The nation sat down at 7pm last Sunday night waiting in anticipation for some wise and assuring words from our Prime Minister Boris Johnson. By the end my phone was lighting up like a bonfire, with panic stricken friends (with and without kids). One texted ‘I’ve just done a journey planner and it will take me 4 hours 15 mins to walk to work, better set my alarm for 3am this morning then’ followed by every crying emoji in existence – I didn’t realise there were so many. Another texted ‘So where do the kids fit into the equation?’
To instruct people to return to work, if they can’t work from home, without following this up with a statement about what childcare options were in place was alarming. I think a nation skipped a heart beat, as for our mental health, well that’s another blog post right there. Thankfully more information has been posted since then regarding nannies in your own home – still a minefield, as background checking and securing a good one in such a short time frame is a job in itself.
I felt compelled to write this blog post or dare I say rant 8 weeks into lockdown because I strongly believe it’s important to share experiences, with so many in a similar situation. This is not the time to feel alone. Freelance work had pretty much dried up for me (imagine the Road Runner cartoon, with gusts of sand in the desert) so I decided a part time role to bring money in would be a good idea. I also wanted to transfer my skillset to the charity sector and find a paid role supporting a cause I believed in, having volunteered for a while now.
So here goes:
I had an interview one week before lockdown started with what I thought was a forward thinking small charity. I answered a question explaining how Facebook groups, Zoom calls, Twitter polls (all basic stuff) would enable them to get the analytics they craved for and more importantly bring about direct engagement with their profiled audience.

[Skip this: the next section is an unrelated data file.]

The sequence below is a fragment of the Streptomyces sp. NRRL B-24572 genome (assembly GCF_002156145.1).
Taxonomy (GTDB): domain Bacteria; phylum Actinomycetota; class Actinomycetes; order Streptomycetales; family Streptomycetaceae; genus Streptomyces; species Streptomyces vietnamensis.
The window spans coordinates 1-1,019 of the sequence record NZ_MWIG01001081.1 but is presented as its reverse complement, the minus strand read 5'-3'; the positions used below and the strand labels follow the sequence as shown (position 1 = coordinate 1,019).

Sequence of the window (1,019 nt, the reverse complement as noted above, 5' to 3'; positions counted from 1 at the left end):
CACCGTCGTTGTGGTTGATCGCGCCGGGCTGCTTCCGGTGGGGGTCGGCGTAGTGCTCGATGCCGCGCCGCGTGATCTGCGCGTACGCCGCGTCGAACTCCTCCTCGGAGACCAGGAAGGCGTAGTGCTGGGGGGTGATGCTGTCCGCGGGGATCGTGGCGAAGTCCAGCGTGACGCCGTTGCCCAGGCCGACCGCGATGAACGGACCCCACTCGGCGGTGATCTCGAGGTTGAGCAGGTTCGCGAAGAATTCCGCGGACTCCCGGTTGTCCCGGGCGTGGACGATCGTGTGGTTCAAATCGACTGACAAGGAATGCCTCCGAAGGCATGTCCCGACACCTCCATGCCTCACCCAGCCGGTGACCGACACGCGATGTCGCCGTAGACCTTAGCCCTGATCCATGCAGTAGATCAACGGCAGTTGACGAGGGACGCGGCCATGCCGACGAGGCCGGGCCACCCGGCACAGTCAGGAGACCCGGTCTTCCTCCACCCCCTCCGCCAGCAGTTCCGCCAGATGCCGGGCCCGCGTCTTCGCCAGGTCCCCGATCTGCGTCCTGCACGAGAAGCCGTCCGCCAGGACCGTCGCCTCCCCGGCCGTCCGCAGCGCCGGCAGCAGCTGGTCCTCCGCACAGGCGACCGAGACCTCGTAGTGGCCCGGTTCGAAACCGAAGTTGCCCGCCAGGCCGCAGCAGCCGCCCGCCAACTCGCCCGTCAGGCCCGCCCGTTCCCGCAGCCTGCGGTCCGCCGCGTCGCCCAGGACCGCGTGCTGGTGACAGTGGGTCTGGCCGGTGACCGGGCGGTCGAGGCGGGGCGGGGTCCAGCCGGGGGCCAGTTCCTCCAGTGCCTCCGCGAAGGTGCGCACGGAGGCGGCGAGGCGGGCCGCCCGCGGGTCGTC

Turns out it was not the right answer in their opinion. To summarise: I was told I didn’t get the role as my answers were too creative, although open to the idea of flexible working (that old gem) it was in no way practical for this role – they didn’t want to venture outside the box and looking for someone who followed their guidelines. Now, I may not know much about HR but my understanding is that an employer has a right to turn down a request if valid legitimate business reasons are given; costs or impacting on the quality of work duties.
Needless to say, I received a message midway through lockdown. Asking if I was still looking for a part time role; my opinion on the best ways to implement my suggestions and – wait for it – they were now looking at a more flexible working approach to the role in order to move forward. They thought of me.
Funny how a rejection can drastically change to an offer in a few weeks! I politely declined. Sometimes a rejection can open your eyes and I am more determined than ever to support the not for profit sector, but with the right charity. It may take a while. Fingers crossed freelance writing work trickles into my inbox in the meantime. Better get used to eating cereal a lot…
From what I gather from whisperings, and it is really that, employers and businesses on the whole have had an unwelcome trial run of flexible working, as they had no choice but to adapt. Some have worked better than expected with positive results in networking and increased revenues to match, whilst others have found productivity from employees dropped significantly. Sadly, there is no clear cut answer.
All any of us can do is to strive for that work-life balance and don’t give up on finding or asking for flexible opportunities post-lockdown. If you have proved yourself during lockdown working remotely, good for you – the next step is to present this positive feedback. You have one chance to make the plea in 12months – state your reasons clearly and don’t waste it.
© May 2020
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